Process mineralogy combines mineralogical techniques with mineral process unit operations to identify minerals, their associations and characteristics in order to... establish feasibility concepts at the early stages of geological exploration; design processing flowsheets; specify raw materials and marketable products; troubleshoot plants; and indicate new uses of minerals. Process Mineralogy 2 for Coal and Industrial Minerals is the second of two courses on process mineralogy by the author. It presents application of the basic tools of investigative and analytical mineralogy with respect to coal and industrial minerals, illustrated by numerous examples, including... coal petrology; industrial minerals: diatomite, clay and calcium carbonate; and industrial minerals: structural clay, glass, cement and advanced ceramics. Together with the companion course, Process Mineralogy 1 for Metals (which also covers the investigative and analytical tools of process mineralogy), this course provides an excellent introduction to process mineralogy for all mining disciplines. Authors Dr. Marcello Veiga   Duration 10 Hours Access 90 Days Category Mineral Processing Level Specialize Version Date April 11, 2005 ​Need to train a team? Whether you're looking for a customized training program or developing a team, we have enterprise solutions to fit your needs. Learn More Read More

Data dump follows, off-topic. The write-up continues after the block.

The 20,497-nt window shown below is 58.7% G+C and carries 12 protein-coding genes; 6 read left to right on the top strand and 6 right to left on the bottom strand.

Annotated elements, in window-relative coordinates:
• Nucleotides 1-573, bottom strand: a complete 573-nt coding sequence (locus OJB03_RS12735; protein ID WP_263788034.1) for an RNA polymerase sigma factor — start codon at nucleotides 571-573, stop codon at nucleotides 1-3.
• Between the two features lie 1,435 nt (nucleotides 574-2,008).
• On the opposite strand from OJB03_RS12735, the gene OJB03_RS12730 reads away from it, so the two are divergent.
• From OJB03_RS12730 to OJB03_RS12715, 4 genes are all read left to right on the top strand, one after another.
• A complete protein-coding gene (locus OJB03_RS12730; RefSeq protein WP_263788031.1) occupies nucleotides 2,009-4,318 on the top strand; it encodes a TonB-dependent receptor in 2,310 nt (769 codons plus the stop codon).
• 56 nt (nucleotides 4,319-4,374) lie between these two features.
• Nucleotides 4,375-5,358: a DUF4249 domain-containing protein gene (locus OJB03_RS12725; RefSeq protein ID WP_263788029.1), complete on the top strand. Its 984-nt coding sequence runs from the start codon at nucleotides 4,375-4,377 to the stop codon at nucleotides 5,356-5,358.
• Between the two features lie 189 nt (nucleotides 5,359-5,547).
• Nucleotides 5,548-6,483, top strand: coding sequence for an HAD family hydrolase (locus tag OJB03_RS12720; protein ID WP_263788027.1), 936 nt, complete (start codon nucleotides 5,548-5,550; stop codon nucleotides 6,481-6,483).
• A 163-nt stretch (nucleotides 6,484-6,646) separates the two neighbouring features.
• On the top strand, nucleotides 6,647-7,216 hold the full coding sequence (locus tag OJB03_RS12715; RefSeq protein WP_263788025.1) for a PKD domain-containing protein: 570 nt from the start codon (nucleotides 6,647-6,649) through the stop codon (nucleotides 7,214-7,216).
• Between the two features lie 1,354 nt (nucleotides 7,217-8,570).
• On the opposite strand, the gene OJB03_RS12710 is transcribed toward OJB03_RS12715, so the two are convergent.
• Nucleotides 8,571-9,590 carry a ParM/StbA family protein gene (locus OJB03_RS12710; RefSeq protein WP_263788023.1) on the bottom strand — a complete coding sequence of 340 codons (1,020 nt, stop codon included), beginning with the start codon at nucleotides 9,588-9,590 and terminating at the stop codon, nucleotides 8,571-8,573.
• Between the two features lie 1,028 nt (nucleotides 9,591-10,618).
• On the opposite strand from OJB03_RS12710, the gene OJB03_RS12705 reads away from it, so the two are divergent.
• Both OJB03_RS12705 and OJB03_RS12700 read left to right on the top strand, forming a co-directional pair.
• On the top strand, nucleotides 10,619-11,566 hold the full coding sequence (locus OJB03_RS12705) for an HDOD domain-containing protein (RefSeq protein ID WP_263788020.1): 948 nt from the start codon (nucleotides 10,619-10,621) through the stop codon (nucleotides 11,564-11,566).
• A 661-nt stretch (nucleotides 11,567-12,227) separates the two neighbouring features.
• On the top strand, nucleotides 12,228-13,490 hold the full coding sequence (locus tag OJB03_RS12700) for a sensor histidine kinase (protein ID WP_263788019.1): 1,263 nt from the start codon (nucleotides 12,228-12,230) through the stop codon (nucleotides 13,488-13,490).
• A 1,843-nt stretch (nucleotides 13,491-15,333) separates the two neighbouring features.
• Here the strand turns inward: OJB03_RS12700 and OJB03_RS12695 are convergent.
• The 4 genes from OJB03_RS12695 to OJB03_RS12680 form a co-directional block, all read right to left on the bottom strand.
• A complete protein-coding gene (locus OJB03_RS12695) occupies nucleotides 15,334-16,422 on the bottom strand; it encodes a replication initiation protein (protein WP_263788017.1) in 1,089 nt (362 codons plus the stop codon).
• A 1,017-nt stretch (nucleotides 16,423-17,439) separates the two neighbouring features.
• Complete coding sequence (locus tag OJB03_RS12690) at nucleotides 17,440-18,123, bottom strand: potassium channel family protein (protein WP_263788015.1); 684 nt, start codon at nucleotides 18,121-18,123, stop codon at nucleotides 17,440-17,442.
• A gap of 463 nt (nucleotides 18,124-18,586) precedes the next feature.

In recent years there has been a strong international move toward knowing and improving the quality of information used in the mining industry for mineral project exploration reporting and resource/reserve estimation. In Canada this trend has been accentuated because of recent, highly publicized scams that involved contamination of samples. An important aim of quality control procedures is to minimize the likelihood of such scams so that the public is not misled as to the economic potential of a mineral deposit. Quality control procedures also serve the technical purposes of identifying sources of and quantifying both random errors and unintentional bias in sampling, subsampling and analytical routines and thus provide the basis for improved procedures of data collection that translate into improved resource/reserve estimates. One of the important reactions in Canada to recent mining scams has been the implementation of what is known as National Instrument 43-101 (NI43-101) in which a wide range of requirements, relating to mineral project reporting and resource/reserve estimation, are laid out. These requirements identify a Qualified Person (QP) who is responsible for all technical matters related to obtaining and publicizing both assay data and resource/reserve figures. This course incorporates a variety of procedures designed to fulfill the requirements of NI43-101 insofar as standard, blank and duplicate samples can be used to define and monitor quality of geochemical and assay values that are the basis of deposit evaluation. The International Standards Organization (ISO) has developed a variety of widely distributed publications dealing with quality control systems for a wide range of industrial settings. The application of the ISO standards to resource/reserve estimation procedures necessarily involves all steps of the published procedures. Too often quality control is thought of only in terms of quantitative measurements. A broader perspective is essential and must include the categorical and qualitative data that are inherent in geological studies. This is a premium course which has been peer-reviewed by a committee appointed by the Canadian Institute of Mining, Metallurgy and Petroleum (CIM) and the Society for Mining, Metallurgy and Exploration (SME). Authors Alastair J. Sinclair   Duration: 25 Hours Access: 90 Days Category: Exploration Level: Cross Train Version Date: June 3, 2015 Need to train a team? Whether you're looking for a customized training program or developing a team, we have enterprise solutions to fit your needs. Learn More Read More